Treatment of Head and Neck Paragangliomas

Kenneth Hu, MD; Mark S. Persky, MD


Cancer Control. 2016;23(3):228-241. 

In This Article


Paragangliomas are rarely malignant, representing a small subset of extra-adrenal paragangliomas with a propensity for regional lymph-node and distant metastatic disease, primarily to bone, the lungs, and liver.[1–3] A higher rate of malignancy has been observed in sporadic paragangliomas compared with the familial type, with the exception of the familial syndrome associated with SDHB mutation (rate of malignancy, 30%–70%).[10,11] The rate of malignancy depends on the site of origin: Although rare, orbital and laryngeal paragangliomas have a 25% rate of malignancy, which is the highest rate of any paraganglioma.[1–3] By comparison, the rate of malignancy for vagal paragangliomas is between 16% and 19%, between 5% and 6% for jugulotympanic paragangliomas, and between 3% and 4% for carotid body tumors.[10] No histological criteria exist to diagnose malignancy in primary tumors. The health care professional can make the diagnosis only if malignancy is confirmed by the presence of a tumor in the lymph nodes or the disease has metastatically spread to distant sites.[1–3]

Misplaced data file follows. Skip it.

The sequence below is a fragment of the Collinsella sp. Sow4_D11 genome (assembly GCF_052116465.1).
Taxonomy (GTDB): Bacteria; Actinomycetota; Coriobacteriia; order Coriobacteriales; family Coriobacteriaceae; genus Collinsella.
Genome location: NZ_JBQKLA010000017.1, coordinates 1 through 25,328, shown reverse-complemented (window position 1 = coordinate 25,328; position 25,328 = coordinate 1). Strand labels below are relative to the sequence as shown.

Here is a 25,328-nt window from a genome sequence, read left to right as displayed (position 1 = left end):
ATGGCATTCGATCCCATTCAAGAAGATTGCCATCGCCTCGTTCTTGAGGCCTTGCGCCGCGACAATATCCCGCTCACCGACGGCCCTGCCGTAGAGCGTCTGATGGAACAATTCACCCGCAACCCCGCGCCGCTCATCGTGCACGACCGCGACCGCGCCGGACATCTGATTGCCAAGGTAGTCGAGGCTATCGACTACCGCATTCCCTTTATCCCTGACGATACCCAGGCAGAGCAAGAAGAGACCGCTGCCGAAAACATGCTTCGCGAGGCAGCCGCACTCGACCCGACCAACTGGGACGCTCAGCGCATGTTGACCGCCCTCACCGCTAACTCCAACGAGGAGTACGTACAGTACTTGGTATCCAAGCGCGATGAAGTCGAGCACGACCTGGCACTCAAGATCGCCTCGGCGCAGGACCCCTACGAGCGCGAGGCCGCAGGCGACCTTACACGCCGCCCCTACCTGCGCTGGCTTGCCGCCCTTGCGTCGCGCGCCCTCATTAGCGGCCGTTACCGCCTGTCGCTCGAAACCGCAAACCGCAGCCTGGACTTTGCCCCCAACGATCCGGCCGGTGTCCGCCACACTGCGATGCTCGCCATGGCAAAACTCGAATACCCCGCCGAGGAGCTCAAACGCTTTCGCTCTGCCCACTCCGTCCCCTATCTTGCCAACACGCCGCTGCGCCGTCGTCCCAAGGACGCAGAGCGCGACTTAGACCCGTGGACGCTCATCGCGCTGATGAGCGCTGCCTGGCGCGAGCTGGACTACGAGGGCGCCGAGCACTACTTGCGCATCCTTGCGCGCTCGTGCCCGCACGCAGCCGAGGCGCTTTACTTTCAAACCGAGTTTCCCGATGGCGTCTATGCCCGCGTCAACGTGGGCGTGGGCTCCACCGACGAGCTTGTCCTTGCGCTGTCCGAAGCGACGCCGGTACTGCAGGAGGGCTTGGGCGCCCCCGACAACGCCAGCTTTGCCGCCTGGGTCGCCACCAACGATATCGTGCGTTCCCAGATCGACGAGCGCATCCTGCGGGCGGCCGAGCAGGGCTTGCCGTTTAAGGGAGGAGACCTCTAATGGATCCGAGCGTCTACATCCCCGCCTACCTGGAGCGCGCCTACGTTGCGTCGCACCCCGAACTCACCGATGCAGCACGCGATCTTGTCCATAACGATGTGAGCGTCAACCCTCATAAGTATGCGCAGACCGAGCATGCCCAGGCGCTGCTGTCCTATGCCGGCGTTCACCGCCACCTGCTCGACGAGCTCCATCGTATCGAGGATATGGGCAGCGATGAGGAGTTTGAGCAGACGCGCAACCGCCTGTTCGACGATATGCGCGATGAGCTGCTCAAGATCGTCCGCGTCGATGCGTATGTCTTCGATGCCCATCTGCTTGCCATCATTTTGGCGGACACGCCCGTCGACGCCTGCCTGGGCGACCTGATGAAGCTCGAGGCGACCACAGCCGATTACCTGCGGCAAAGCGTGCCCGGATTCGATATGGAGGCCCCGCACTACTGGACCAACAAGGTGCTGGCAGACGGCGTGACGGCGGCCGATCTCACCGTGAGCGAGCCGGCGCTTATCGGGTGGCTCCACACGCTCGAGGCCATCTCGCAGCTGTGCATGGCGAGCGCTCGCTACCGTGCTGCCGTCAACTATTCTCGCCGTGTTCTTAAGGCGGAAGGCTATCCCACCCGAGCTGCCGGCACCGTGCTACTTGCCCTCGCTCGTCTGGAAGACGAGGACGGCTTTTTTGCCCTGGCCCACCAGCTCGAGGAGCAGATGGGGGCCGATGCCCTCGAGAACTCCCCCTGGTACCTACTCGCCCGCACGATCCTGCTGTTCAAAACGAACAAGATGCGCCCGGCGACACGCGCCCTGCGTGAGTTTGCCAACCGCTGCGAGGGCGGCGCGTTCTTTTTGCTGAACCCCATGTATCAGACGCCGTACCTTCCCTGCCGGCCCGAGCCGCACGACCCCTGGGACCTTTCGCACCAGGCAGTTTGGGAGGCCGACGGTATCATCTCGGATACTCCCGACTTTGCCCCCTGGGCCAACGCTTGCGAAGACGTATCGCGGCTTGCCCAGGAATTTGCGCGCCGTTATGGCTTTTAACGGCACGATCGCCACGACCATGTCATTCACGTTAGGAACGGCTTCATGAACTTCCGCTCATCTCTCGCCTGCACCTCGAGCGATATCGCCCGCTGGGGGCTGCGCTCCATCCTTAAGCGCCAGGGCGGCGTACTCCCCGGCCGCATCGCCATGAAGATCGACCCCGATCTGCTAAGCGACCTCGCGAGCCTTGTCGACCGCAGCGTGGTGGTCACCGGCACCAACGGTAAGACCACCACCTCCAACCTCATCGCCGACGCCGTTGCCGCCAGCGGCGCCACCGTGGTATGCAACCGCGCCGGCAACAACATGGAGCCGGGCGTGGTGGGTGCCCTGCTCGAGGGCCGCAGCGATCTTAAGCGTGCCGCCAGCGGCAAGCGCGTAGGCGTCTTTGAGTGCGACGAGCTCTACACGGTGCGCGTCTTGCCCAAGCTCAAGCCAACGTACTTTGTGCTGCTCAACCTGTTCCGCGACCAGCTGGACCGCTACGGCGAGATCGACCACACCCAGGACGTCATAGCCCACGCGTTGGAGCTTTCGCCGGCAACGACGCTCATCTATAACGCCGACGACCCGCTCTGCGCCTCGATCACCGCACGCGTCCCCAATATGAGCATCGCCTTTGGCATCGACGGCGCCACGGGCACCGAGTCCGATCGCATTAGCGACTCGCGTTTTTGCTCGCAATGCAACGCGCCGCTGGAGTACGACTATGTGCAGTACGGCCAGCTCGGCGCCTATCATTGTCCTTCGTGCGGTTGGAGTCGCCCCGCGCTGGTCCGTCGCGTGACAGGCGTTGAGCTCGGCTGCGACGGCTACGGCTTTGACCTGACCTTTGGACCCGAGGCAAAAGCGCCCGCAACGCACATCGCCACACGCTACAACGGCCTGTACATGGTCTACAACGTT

It is worth emphasizing that the implications for treatment are significant when malignant disease is present.[11–13] Locoregional control is best achieved with primary resection followed by adjuvant radiotherapy.[1–3] The disease is known to recur for up to 20 years.[1–3] The 5-year survival rates are 50% to 80% for those with nodal disease and up to 11% for those with distant spread.[14]